The possibilities of work are endless. Every conceivable shift and combination is worked every day. By thousands. Some flexibility may be needed on your part, as not all practice styles, and types, exist everywhere. And even though you received excellent advice above, there sometimes is shift work where you absolutely get relieved. OB, and Trauma are two examples. When you are working in those two specialties, there is always someone scheduled to come on and relieve you. The larger the hospital, the more likely this is the case. The smaller more remote the hospital, the less likely.
1. All the military programs.
2. Kaiser Permanente.
Can someone shine some light my way....
I will be applying to TWU CRNA 2017 start date. Wanted to receive some input on my background and what I could do to increase my chances of acceptance into the program.
I have a Bachelors Degree in Business Administration and an Associates in Nursing. This month will be six years since I became an RN. I have been extremely fortunate to have started working in a PICU from day one. I was also crossed trained to work in the NICU six months after. I continue to work in these departments in an Advanced Level III Hospital. I recently obtained my RNC-NIC, which is an equivalent to the CCRN in NICU.
Cumulative GPA of 3.07, Nursing GPA was approximately a 3.4, still pending to take my GRE and a Chemistry course to meet requirements.
TWU offers an RN to MSNA program. A bachelors degree can be in another field.
I unfortunately did not do as well in my early course work, and worry that these stats wont be competitive enough. Not sure of I should retake some courses or obtain a BSN in order to boost my GPA.
Any opinions and suggestions are welcome.
As much as I want the future of healthcare to have NP/MD/DO in the same echelon, we have to be cognizant that there are other mid levels among us who will want to join us or will start competing with us. Because of how established the MD's are, they will generally always be the last to be laid off, but if AA's start gaining steam, then who do you think the greedy hospitals look to let loose? the CRNA's, especially if the AA organization starts conducting studies showing how safe they are compared to Anesthesiologists/CRNA.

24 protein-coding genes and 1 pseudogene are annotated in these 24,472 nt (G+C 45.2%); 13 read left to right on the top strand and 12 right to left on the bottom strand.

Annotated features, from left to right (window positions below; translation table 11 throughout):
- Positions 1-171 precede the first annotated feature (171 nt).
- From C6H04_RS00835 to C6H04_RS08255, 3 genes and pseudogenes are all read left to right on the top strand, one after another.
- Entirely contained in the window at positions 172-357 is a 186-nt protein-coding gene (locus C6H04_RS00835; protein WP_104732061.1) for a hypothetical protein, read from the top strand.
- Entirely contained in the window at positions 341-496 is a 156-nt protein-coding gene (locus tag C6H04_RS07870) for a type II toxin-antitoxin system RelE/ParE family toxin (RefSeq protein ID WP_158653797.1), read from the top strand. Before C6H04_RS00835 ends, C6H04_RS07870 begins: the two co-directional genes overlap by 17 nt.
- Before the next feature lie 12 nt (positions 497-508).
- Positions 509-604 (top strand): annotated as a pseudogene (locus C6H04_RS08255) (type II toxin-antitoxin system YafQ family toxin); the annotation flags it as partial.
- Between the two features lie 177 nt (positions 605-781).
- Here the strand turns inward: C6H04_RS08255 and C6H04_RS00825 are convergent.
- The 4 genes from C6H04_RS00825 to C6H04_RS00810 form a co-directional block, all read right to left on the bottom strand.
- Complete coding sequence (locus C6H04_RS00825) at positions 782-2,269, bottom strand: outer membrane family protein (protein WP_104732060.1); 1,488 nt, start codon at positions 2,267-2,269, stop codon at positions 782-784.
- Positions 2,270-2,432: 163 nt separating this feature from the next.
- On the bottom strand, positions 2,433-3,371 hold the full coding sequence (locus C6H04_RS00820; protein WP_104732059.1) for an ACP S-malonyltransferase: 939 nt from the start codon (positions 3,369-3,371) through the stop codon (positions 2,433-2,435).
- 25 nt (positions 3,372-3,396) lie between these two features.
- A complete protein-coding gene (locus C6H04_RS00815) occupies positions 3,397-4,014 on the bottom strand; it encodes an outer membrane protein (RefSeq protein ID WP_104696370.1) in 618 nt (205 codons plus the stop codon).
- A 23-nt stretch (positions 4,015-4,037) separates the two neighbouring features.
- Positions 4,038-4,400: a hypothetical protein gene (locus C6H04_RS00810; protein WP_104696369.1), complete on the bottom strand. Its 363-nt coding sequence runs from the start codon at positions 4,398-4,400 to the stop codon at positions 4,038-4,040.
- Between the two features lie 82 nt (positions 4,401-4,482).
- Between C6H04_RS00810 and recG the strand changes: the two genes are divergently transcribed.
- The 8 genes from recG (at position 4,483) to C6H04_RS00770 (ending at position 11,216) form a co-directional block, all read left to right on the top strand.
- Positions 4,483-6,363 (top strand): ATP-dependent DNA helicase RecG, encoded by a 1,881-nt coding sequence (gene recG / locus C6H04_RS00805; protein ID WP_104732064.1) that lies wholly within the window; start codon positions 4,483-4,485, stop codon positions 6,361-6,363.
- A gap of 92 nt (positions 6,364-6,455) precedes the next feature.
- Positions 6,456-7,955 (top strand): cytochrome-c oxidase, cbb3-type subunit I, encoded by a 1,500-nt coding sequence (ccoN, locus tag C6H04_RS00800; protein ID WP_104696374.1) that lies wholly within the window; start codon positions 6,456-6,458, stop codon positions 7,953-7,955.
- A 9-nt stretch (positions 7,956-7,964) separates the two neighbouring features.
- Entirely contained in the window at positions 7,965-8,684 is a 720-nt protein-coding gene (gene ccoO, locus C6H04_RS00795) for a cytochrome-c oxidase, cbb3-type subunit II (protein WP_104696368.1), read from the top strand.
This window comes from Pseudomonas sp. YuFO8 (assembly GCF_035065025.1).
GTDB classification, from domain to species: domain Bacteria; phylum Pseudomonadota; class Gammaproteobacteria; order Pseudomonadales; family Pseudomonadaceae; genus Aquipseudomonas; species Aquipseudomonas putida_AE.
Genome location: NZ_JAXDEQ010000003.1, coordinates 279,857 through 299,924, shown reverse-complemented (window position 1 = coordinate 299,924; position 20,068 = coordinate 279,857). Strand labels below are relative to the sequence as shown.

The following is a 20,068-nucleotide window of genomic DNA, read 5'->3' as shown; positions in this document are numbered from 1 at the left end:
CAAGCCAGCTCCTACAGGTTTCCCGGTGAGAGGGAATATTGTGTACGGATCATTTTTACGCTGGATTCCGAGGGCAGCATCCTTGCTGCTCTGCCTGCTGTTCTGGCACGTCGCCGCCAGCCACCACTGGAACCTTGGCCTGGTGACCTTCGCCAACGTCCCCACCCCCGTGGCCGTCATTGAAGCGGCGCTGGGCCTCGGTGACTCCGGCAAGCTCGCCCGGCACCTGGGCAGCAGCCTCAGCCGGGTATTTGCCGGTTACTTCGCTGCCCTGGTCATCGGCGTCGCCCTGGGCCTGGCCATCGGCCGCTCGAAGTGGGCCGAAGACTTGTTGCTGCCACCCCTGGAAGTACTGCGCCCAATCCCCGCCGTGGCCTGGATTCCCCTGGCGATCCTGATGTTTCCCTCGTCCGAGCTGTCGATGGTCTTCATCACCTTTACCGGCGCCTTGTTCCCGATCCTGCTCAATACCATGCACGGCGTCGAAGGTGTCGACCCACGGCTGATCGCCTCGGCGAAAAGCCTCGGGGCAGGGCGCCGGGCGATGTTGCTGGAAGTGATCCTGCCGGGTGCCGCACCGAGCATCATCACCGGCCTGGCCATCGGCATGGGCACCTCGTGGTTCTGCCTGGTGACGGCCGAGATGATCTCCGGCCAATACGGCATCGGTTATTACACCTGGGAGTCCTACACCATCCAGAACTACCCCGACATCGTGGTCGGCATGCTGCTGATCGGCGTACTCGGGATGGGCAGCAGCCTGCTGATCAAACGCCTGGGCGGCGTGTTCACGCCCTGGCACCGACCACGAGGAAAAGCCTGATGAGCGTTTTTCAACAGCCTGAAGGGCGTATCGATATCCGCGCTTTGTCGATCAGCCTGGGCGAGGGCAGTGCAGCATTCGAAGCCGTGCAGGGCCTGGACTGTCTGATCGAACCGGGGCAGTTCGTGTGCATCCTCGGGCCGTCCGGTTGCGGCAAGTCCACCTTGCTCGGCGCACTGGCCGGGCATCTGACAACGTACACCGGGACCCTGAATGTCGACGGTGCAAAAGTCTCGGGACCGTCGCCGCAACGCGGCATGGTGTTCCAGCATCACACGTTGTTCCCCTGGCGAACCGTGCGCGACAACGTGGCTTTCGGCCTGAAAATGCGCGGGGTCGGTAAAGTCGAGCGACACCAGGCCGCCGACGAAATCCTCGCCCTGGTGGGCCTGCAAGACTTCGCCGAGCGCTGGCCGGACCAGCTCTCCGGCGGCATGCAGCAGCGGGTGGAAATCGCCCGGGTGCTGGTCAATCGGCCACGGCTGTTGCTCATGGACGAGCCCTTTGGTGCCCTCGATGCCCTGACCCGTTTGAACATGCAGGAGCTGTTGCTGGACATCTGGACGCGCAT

The job prospects are so limiting if you go the AA route. You would be eligible to work in less than a third of the states. You would never be able to be independent in any way. Your compensation would not keep up with a dynamic, independent CRNA. Your ability to actively pursue and work 24 hour shifts would be far, far more limiting as an AA. There is just no comparison for someone in your situation. AA is great for someone with no choices or options. You have both, and it would make no sense at all to choose the limiting path of AA.
That statement will change if you go to med school and decide to become an anesthesiologist...
So, a flight medic of 4 or 5 years with a BS in Chemistry or Biology is less qualified than an L and D BSN nurse with the same time on her unit?
Truth be known, the CC requirement is more of a hurdle than anything. Placed there to slow down the candidate and force them to get their experience in critical thinking, prioritizing, and communication. Some, but not too many, can start directly into an ICU. Most have to put in some time first, and then do their ICU time. This makes for a better, more well rounded candidate.
Whoa...I have no reason to doubt this statement, but if its true, there has to be way more to the story....Just at face value, this is an endorsement of AA equivalency to CRNAs by USGPAN...not doing any favors to CRNA's if this isn't just an outlier in their admissions. That's an off the street admission into anesthesia training, unless, like I said, there's more to the story.
That said, as an in the trenches provider, it isn't hard to tell those CRNA's with strong CC backgrounds. If a candidate doesn't bring that to the table and the program accepts them, that's on the school. But they're not the ones that have to work with them.
So what I'd say to the OP is, be as strong as possible for the sake of your future patients and the CRNA's you'll ultimately be working with.